More On MIDI

So far I've only touched on the basics of MIDI, and much of what MIDI can do has been left unsaid for the time being. Even so, with what you've learned so far, you should be able to start putting MIDI into practice. However, there is time to introduce just one more concept, and that's the idea of MIDI Clock.

Some MIDI instruments, like drum machines, have a built‑in sequencer which allows drum patterns to be set up and played back at different tempos. Such instruments both send and receive MIDI Clock data, a series of electronic timing markers which go down the MIDI lead along with the other data. Think of it as the electronic equivalent of the sprocket holes at the edge of a cine film and you'll soon grasp the idea. MIDI Clock is very useful as it allows us to synchronise two or more MIDI devices together. For example, a drum machine could be slaved to a second drum machine so that both play together, allowing you to use sounds from both machines. And as we shall see later, MIDI Clock is what allows us to synchronise sequencers and drum machines together or to sync sequencers to tape recorders. Also associated with MIDI synchronisation are commands for starting and stopping things like drum machines and sequencers, and these are known as MIDI Real Time messages (see box).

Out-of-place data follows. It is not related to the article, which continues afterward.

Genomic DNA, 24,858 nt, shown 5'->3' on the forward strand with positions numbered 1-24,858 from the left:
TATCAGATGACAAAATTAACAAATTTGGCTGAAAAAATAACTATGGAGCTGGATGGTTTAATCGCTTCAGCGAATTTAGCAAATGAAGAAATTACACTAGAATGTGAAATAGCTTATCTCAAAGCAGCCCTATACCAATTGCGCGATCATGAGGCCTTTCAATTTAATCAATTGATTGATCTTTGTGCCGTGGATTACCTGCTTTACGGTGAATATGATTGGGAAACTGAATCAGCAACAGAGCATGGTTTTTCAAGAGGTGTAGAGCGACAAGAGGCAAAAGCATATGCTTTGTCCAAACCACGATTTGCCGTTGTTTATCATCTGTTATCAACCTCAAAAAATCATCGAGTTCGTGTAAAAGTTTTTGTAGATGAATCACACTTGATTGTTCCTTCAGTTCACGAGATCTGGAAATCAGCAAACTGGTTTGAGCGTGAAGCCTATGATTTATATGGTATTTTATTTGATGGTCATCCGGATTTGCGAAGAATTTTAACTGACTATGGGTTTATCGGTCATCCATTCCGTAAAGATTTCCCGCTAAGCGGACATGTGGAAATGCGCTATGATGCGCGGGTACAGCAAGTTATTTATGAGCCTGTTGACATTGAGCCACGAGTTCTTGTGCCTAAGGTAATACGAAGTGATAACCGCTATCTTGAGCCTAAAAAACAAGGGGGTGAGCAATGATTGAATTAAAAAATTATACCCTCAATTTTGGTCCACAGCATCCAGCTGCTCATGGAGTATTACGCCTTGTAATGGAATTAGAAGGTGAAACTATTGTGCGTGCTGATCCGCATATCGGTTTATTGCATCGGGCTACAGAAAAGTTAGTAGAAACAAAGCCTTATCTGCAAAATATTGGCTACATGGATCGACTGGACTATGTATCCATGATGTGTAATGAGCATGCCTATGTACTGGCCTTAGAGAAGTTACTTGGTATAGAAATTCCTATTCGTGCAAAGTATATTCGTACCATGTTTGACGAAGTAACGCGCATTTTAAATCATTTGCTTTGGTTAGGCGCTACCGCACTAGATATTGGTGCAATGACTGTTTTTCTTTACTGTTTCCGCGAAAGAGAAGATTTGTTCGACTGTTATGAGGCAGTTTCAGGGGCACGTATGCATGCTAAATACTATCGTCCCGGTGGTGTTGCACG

There'll be more about MIDI Clock when we delve into the basics of sequencing next month."Like note information, control information may also be transmitted down a MIDI cable — simply move the control wheel on the master, and the slave instrument will respond.""...when you get into MIDI you'll find that there's a whole list of controllers that can be used to add expression to your performance...""If you want to add a sequencer to your setup to allow you to make multitrack MIDI recordings, just one multitimbral module can provide you with a complete backing band or orchestra, including the drums."